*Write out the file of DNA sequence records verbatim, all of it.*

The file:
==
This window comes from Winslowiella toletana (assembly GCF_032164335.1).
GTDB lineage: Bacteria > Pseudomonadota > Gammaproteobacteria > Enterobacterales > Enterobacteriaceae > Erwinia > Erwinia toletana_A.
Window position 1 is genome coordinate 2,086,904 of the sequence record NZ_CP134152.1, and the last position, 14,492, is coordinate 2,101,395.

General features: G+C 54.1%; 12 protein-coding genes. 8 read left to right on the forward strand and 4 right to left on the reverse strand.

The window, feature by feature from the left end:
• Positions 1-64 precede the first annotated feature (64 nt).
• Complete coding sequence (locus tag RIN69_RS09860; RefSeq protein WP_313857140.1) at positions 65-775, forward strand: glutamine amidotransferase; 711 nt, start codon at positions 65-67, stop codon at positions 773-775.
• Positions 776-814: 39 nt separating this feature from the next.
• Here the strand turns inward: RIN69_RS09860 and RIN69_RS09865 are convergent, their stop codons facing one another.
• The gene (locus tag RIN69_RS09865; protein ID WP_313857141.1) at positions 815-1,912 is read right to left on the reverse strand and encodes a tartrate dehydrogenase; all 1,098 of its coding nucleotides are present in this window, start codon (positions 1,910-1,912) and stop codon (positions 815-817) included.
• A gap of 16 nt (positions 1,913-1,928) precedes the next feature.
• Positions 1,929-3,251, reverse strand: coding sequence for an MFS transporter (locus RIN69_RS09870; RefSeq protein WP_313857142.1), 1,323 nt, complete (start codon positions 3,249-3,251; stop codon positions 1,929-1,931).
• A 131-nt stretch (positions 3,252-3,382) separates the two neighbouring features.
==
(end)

This window comes from Winslowiella toletana (assembly GCF_032164335.1).
GTDB lineage: Bacteria > Pseudomonadota > Gammaproteobacteria > Enterobacterales > Enterobacteriaceae > Erwinia > Erwinia toletana_A.
Window position 1 is genome coordinate 2,086,904 of the sequence record NZ_CP134152.1, and the last position, 14,492, is coordinate 2,101,395.

General features: G+C 54.1%; 12 protein-coding genes. 8 read left to right on the forward strand and 4 right to left on the reverse strand.

The window, feature by feature from the left end:
• Positions 1-64 precede the first annotated feature (64 nt).
• Complete coding sequence (locus tag RIN69_RS09860; RefSeq protein WP_313857140.1) at positions 65-775, forward strand: glutamine amidotransferase; 711 nt, start codon at positions 65-67, stop codon at positions 773-775.
• Positions 776-814: 39 nt separating this feature from the next.
• Here the strand turns inward: RIN69_RS09860 and RIN69_RS09865 are convergent, their stop codons facing one another.
• The gene (locus tag RIN69_RS09865; protein ID WP_313857141.1) at positions 815-1,912 is read right to left on the reverse strand and encodes a tartrate dehydrogenase; all 1,098 of its coding nucleotides are present in this window, start codon (positions 1,910-1,912) and stop codon (positions 815-817) included.
• A gap of 16 nt (positions 1,913-1,928) precedes the next feature.
• Positions 1,929-3,251, reverse strand: coding sequence for an MFS transporter (locus RIN69_RS09870; RefSeq protein WP_313857142.1), 1,323 nt, complete (start codon positions 3,249-3,251; stop codon positions 1,929-1,931).
• A 131-nt stretch (positions 3,252-3,382) separates the two neighbouring features.